Around his school, Leija is known as “Dan, Dan, the Science Man.”  Each Monday, he conducts science experiments that are broadcast to classrooms all over his campus. He says he always reinforces the connection between a concept and real-world applications so students can relate to the learning. When asked what he does for a living, Leija says, in part, “I am a teacher. I have answered my nation’s call to redefine the future. I am a coach, mentor, counselor and friend, fully prepared to take the necessary steps to make each student’s dream become a reality.”

Like Leija, Donalyn Miller took a circuitous route before becoming a teacher, having worked for a decade as a hotel and restaurant manager and bookkeeper.  She has now taught eight years and has written a book called The Book Whisperer, which describes her beliefs about teaching reading. To encourage reading over the summer, Miller began Trinity Meadows’ annual Book Swap in which students bring books they have finished and are willing to swap for other books.

Miller says, “While my professional training prepared me for many things – designing lessons, implementing best practices, working with other teachers – it never prepared me for the fierce, territorial love and concern I feel for the children in my care.  These children – brilliant, loving, flawed, hurting and needy – come into my classroom every year….I am forever, their teacher.”

Secondary education finalists

Jane Dunn of Little Cypress-Mauriceville says, “As a teacher, my job is to prepare students for their future by providing them with a first class education.” As a high school chemistry teacher, she can see some immediate results of her work. A few years ago, 27 honor graduates were introduced during the high school graduation ceremony and 16 of those had chosen to pursue a chemistry-related major in college.  “This indicated to me that I had been successful in at least giving them the confidence needed to take another chemistry course and at most making them consider chemistry as a career choice,” she said.

During her 22-year teaching career, Dunn has found that “when a student is convinced that a teacher really cares about their well-being, they are much more motivated to learn.”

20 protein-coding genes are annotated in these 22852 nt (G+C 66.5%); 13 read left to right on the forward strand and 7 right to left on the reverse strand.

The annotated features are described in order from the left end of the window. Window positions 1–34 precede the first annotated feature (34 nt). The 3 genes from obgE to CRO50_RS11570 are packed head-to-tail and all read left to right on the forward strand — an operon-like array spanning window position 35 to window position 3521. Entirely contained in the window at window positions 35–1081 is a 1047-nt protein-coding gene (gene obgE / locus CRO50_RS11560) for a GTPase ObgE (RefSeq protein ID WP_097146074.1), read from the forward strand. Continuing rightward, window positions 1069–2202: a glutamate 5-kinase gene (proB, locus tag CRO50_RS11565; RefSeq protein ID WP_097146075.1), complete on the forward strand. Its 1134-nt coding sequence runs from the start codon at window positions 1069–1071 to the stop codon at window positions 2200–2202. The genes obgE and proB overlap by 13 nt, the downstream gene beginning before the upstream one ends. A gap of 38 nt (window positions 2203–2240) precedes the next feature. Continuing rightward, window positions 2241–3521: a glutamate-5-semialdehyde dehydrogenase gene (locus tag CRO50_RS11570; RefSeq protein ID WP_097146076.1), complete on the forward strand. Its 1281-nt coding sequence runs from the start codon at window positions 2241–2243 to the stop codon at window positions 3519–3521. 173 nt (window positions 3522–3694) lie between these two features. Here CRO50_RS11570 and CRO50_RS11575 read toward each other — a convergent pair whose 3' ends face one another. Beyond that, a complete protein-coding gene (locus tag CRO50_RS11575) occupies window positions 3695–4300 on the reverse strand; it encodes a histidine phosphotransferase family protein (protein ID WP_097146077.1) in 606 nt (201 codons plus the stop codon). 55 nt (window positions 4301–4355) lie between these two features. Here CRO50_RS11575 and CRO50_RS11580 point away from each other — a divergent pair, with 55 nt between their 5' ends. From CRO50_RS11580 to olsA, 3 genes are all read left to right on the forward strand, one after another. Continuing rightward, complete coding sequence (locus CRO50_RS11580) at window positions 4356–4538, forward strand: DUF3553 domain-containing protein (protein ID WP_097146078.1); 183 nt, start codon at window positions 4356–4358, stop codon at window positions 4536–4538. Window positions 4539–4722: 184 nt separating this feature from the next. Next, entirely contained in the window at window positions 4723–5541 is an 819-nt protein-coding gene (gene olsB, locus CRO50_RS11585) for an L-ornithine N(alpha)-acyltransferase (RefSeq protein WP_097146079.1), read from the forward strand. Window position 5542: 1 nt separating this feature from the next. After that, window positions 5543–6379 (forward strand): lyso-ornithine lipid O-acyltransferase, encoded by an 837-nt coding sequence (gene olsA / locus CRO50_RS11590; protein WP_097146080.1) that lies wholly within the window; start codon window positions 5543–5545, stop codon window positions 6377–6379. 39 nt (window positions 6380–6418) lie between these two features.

Beth Huckabee of Flour Bluff still loves her job even after 39 years of teaching. “I love watching the ‘light go on’ when a student understands a difficult Physics concept or makes a connection with previous material in Biology or Anatomy and Physiology. I love that each day and each student is different. After 39 years, I still get up every morning looking forward to going to school, and I am a little sad in May when the school year ends.”

“In science, we are seeing more alternatively certified teachers. Often they are hired at the last minute and are not prepared emotionally or educationally to teach high school science.  As a veteran teacher and head of the science department, I believe it is my duty to mentor these new teachers and help them adjust to the rigors of teaching,” Huckabee said.

Melissa Wafer-Cross has taught for 35 years, working in high schools, education service centers, the Peace Corps and the Lubbock County jail. “The men and women who really made me a teacher…were the inmates of the Lubbock County Jail. For two years, I taught the GED classes at the jail; those classes were microcosms of many classrooms I’ve been in over the years. I learned to adapt to a classroom with students of differing abilities, to listen honestly and give relevant feedback; to assess student goals and move forward with a plan.”

Wafer-Cross teaches literature. “I believe that exploring the stories of those who live near us and those who live far away creates a bond between us that is stronger than our differences. That is why I teach literature. I understand that my English class may be the last English class some of the students take during their school careers, so it is important to me that they learn to express their ideas cogently, to listen open-mindedly, to respond intelligently, and to write clearly.”